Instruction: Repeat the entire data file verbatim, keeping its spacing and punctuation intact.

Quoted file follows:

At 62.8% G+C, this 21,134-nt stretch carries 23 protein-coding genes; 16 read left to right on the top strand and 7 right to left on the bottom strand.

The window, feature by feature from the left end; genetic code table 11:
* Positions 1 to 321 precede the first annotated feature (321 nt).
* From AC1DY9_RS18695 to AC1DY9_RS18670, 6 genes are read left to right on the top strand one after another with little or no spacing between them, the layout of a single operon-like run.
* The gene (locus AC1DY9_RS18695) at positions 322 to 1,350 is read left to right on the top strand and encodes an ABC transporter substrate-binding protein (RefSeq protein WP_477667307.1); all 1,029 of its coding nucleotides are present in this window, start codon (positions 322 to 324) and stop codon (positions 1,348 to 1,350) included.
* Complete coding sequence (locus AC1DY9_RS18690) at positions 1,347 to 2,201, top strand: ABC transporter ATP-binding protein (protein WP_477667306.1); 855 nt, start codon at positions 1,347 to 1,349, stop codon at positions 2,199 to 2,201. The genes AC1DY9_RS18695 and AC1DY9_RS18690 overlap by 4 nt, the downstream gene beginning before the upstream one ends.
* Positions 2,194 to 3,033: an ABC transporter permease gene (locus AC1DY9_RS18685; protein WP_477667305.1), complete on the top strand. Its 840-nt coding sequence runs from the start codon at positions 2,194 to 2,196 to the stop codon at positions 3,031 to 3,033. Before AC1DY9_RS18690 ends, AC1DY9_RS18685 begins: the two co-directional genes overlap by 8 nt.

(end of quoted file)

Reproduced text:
At 62.8% G+C, this 21,134-nt stretch carries 23 protein-coding genes; 16 read left to right on the top strand and 7 right to left on the bottom strand.

The window, feature by feature from the left end; genetic code table 11:
* Positions 1 to 321 precede the first annotated feature (321 nt).
* From AC1DY9_RS18695 to AC1DY9_RS18670, 6 genes are read left to right on the top strand one after another with little or no spacing between them, the layout of a single operon-like run.
* The gene (locus AC1DY9_RS18695) at positions 322 to 1,350 is read left to right on the top strand and encodes an ABC transporter substrate-binding protein (RefSeq protein WP_477667307.1); all 1,029 of its coding nucleotides are present in this window, start codon (positions 322 to 324) and stop codon (positions 1,348 to 1,350) included.
* Complete coding sequence (locus AC1DY9_RS18690) at positions 1,347 to 2,201, top strand: ABC transporter ATP-binding protein (protein WP_477667306.1); 855 nt, start codon at positions 1,347 to 1,349, stop codon at positions 2,199 to 2,201. The genes AC1DY9_RS18695 and AC1DY9_RS18690 overlap by 4 nt, the downstream gene beginning before the upstream one ends.
* Positions 2,194 to 3,033: an ABC transporter permease gene (locus AC1DY9_RS18685; protein WP_477667305.1), complete on the top strand. Its 840-nt coding sequence runs from the start codon at positions 2,194 to 2,196 to the stop codon at positions 3,031 to 3,033. Before AC1DY9_RS18690 ends, AC1DY9_RS18685 begins: the two co-directional genes overlap by 8 nt.